Confronting the conspiracy of silence and denial of difference for late discovery adoptive persons and donor conceived people

Riley, Helen (2013) Confronting the conspiracy of silence and denial of difference for late discovery adoptive persons and donor conceived people. Australian Journal of Adoption, 7(2).

View at publisher (open access)

Abstract

This article outlines the impact that a conspiracy of silence and denial of difference has had on some adopted and donor conceived persons who have been lied to or misled about their origins.

Factors discussed include deceit - expressed as a central secret which undermines the fabric of a family and through distortion mystifies communication processes; the shock of discovery - often revealed accidentally and the associated sense of betrayal when this occurs; and a series of losses, for example, kinship, medical history, culture and agency which result in having to rebuild personal identity.

By providing those affected with a voice, validation and vindication healing can begin. Any feelings of disregard, of betrayal of trust, of anger, frustration, sorrow or loss, need to be regarded as real, expected, and above all, a valid reaction to what has occurred.

The author is a 'late discoverer' of her adoption and draws on the information from her doctoral research on the same topic which was completed in 2012.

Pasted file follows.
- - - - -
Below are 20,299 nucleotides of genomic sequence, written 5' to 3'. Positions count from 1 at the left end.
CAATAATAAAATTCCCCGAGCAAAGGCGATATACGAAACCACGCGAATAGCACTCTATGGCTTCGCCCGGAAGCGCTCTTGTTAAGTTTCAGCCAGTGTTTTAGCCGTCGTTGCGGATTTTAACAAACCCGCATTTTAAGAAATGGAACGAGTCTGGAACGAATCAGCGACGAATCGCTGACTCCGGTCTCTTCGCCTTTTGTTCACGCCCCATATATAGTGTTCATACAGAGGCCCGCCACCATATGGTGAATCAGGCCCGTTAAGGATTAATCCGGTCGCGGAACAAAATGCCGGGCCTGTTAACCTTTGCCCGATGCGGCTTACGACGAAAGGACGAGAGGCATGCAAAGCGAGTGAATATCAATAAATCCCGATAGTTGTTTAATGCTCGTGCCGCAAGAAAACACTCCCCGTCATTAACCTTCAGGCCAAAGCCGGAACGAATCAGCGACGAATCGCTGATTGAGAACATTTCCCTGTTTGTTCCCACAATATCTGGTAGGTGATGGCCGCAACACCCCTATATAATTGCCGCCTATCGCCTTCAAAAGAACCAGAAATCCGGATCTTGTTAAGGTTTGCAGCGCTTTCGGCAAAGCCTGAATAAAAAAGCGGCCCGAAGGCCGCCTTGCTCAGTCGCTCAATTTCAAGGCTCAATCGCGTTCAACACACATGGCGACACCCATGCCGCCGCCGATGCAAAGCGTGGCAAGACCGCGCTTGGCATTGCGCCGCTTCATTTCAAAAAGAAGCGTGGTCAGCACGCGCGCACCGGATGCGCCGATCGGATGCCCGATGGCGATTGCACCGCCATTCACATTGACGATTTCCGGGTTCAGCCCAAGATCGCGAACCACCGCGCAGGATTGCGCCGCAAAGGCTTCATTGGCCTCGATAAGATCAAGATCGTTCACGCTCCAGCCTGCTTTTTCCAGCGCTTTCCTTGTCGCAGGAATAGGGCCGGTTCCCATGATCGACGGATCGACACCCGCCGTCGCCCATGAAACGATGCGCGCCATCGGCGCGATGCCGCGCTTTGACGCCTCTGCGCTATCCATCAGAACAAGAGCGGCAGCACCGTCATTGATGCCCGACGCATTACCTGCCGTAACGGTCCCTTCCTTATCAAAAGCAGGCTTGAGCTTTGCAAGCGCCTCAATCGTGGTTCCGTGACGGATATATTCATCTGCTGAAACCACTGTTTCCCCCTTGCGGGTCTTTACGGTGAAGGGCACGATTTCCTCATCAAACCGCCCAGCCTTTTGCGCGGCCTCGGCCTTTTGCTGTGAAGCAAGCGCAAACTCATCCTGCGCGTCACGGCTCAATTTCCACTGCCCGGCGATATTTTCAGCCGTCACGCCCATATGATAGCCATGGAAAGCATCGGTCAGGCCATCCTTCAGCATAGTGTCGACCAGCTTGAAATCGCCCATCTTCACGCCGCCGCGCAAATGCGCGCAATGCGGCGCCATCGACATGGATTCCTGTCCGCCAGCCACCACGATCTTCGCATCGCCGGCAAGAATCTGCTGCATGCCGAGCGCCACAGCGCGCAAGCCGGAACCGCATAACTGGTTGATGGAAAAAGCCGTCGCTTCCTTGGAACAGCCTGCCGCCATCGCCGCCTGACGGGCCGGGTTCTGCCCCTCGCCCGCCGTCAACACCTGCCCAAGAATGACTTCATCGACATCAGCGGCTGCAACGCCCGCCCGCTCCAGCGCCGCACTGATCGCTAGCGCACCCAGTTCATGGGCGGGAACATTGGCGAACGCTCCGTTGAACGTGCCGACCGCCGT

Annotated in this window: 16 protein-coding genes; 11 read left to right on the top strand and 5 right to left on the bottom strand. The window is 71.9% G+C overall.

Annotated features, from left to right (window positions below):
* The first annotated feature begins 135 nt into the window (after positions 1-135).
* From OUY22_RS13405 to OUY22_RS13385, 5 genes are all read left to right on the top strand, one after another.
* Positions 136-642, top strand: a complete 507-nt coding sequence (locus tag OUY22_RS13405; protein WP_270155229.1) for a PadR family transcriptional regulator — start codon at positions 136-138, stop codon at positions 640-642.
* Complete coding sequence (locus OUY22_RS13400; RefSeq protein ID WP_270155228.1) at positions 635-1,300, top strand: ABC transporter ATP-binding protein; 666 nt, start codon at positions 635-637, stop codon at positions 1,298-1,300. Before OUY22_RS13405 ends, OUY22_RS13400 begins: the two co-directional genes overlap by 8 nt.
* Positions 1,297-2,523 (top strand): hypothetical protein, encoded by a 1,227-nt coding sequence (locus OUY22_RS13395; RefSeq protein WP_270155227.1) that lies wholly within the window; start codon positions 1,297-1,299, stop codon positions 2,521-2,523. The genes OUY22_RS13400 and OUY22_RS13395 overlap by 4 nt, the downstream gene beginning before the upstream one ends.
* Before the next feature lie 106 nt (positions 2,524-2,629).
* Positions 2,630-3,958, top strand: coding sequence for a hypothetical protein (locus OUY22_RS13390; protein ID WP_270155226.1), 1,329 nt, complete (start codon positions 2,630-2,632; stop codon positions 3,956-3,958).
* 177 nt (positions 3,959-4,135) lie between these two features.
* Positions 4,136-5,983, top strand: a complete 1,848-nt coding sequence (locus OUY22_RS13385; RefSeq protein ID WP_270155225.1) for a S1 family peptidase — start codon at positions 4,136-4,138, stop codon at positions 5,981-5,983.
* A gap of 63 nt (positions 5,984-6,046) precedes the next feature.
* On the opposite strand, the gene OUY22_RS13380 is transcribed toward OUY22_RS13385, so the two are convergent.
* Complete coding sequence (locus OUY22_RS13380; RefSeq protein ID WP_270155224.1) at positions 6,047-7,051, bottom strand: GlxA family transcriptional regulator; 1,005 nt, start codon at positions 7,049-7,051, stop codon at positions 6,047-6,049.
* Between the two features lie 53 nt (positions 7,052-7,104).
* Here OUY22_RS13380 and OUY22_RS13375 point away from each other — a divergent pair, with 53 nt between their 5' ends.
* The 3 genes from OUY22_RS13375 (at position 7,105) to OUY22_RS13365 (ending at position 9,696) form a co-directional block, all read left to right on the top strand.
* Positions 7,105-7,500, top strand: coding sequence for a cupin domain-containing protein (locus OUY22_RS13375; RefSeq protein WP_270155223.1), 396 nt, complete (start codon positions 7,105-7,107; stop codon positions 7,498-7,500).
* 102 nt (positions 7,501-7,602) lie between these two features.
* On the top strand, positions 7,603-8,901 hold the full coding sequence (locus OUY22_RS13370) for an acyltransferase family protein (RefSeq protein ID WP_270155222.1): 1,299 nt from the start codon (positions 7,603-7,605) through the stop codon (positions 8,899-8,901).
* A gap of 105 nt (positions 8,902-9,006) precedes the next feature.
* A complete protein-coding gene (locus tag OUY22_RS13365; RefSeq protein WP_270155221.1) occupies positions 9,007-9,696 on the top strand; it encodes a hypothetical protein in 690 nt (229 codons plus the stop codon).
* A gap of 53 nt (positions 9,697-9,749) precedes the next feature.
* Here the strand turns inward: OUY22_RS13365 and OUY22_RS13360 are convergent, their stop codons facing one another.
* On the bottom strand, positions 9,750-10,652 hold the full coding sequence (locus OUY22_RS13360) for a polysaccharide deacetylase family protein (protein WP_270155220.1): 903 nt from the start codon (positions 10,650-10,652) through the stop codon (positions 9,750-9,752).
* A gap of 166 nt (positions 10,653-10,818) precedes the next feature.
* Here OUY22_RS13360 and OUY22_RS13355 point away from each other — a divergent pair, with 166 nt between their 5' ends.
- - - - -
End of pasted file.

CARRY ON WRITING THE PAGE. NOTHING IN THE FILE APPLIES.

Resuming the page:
Impact and interest:

Citation counts are sourced monthly from Scopus and Web of Science® citation databases.

These databases contain citations from different subsets of available publications and different time periods and thus the citation count from each is usually different. Some works are not in either database and no count is displayed. Scopus includes citations from articles published in 1996 onwards, and Web of Science® generally from 1980 onwards.

Citations counts from the Google Scholar™ indexing service can be viewed at the linked Google Scholar™ search.

Full-text downloads:

104 since deposited on 15 Jul 2013
11 in the past twelve months

Full-text downloads displays the total number of times this work’s files (e.g., a PDF) have been downloaded from QUT ePrints as well as the number of downloads in the previous 365 days. The count includes downloads for all files if a work has more than one.

ID Code: 61354
Item Type: Journal Article
Refereed: No
Keywords: adoption, donor conception, late discovery
Subjects: Australian and New Zealand Standard Research Classification > PHILOSOPHY AND RELIGIOUS STUDIES (220000) > APPLIED ETHICS (220100) > Bioethics (human and animal) (220101)
Australian and New Zealand Standard Research Classification > PHILOSOPHY AND RELIGIOUS STUDIES (220000) > APPLIED ETHICS (220100) > Human Rights and Justice Issues (220104)
Australian and New Zealand Standard Research Classification > PHILOSOPHY AND RELIGIOUS STUDIES (220000) > APPLIED ETHICS (220100) > Applied Ethics not elsewhere classified (220199)
Divisions: Past > QUT Faculties & Divisions > QUT Carseldine - Humanities & Human Services
Copyright Owner: Copyright 2013 The author.
Deposited On: 15 Jul 2013 00:03
Last Modified: 17 Jul 2013 10:07

Export: EndNote | Dublin Core | BibTeX

Repository Staff Only: item control page